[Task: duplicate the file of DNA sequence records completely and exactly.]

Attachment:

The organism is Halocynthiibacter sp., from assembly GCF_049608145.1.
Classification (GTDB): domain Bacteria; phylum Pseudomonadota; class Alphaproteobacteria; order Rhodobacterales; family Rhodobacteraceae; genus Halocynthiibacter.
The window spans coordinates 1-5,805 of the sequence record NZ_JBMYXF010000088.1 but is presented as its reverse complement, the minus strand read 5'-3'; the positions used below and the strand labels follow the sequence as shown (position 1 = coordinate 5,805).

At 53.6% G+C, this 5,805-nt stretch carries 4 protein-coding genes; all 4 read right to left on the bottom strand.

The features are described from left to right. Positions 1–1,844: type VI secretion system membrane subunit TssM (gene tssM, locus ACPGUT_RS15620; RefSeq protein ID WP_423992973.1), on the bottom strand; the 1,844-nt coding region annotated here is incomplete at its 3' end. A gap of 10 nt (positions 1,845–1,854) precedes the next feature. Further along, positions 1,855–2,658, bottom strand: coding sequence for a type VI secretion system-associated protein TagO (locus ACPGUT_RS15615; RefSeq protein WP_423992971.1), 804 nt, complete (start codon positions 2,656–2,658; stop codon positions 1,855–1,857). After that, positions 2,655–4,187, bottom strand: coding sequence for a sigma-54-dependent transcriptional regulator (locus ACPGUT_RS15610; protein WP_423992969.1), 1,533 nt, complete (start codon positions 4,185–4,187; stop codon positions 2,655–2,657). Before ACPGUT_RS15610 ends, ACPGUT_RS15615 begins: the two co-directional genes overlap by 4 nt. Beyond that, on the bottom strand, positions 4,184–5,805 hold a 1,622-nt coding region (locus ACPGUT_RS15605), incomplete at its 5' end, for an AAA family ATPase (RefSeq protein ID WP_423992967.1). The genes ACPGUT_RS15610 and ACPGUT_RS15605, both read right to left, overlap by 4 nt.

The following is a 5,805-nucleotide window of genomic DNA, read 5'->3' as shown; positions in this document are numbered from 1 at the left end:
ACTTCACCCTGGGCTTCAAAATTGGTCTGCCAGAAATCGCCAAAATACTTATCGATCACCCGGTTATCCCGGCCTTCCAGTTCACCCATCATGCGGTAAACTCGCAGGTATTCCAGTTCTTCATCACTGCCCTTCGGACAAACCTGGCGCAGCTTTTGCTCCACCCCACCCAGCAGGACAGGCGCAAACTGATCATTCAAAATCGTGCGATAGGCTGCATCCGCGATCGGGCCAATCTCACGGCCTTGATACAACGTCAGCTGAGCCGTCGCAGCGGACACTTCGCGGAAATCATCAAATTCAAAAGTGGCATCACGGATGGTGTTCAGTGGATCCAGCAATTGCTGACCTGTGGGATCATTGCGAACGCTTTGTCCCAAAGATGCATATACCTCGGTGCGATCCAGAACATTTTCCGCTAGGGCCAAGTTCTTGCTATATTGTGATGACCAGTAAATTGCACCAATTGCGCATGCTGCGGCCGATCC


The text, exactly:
The organism is Halocynthiibacter sp., from assembly GCF_049608145.1.
Classification (GTDB): domain Bacteria; phylum Pseudomonadota; class Alphaproteobacteria; order Rhodobacterales; family Rhodobacteraceae; genus Halocynthiibacter.
The window spans coordinates 1-5,805 of the sequence record NZ_JBMYXF010000088.1 but is presented as its reverse complement, the minus strand read 5'-3'; the positions used below and the strand labels follow the sequence as shown (position 1 = coordinate 5,805).

At 53.6% G+C, this 5,805-nt stretch carries 4 protein-coding genes; all 4 read right to left on the bottom strand.

The features are described from left to right. Positions 1–1,844: type VI secretion system membrane subunit TssM (gene tssM, locus ACPGUT_RS15620; RefSeq protein ID WP_423992973.1), on the bottom strand; the 1,844-nt coding region annotated here is incomplete at its 3' end. A gap of 10 nt (positions 1,845–1,854) precedes the next feature. Further along, positions 1,855–2,658, bottom strand: coding sequence for a type VI secretion system-associated protein TagO (locus ACPGUT_RS15615; RefSeq protein WP_423992971.1), 804 nt, complete (start codon positions 2,656–2,658; stop codon positions 1,855–1,857). After that, positions 2,655–4,187, bottom strand: coding sequence for a sigma-54-dependent transcriptional regulator (locus ACPGUT_RS15610; protein WP_423992969.1), 1,533 nt, complete (start codon positions 4,185–4,187; stop codon positions 2,655–2,657). Before ACPGUT_RS15610 ends, ACPGUT_RS15615 begins: the two co-directional genes overlap by 4 nt. Beyond that, on the bottom strand, positions 4,184–5,805 hold a 1,622-nt coding region (locus ACPGUT_RS15605), incomplete at its 5' end, for an AAA family ATPase (RefSeq protein ID WP_423992967.1). The genes ACPGUT_RS15610 and ACPGUT_RS15605, both read right to left, overlap by 4 nt.

The following is a 5,805-nucleotide window of genomic DNA, read 5'->3' as shown; positions in this document are numbered from 1 at the left end:
ACTTCACCCTGGGCTTCAAAATTGGTCTGCCAGAAATCGCCAAAATACTTATCGATCACCCGGTTATCCCGGCCTTCCAGTTCACCCATCATGCGGTAAACTCGCAGGTATTCCAGTTCTTCATCACTGCCCTTCGGACAAACCTGGCGCAGCTTTTGCTCCACCCCACCCAGCAGGACAGGCGCAAACTGATCATTCAAAATCGTGCGATAGGCTGCATCCGCGATCGGGCCAATCTCACGGCCTTGATACAACGTCAGCTGAGCCGTCGCAGCGGACACTTCGCGGAAATCATCAAATTCAAAAGTGGCATCACGGATGGTGTTCAGTGGATCCAGCAATTGCTGACCTGTGGGATCATTGCGAACGCTTTGTCCCAAAGATGCATATACCTCGGTGCGATCCAGAACATTTTCCGCTAGGGCCAAGTTCTTGCTATATTGTGATGACCAGTAAATTGCACCAATTGCGCATGCTGCGGCCGATCC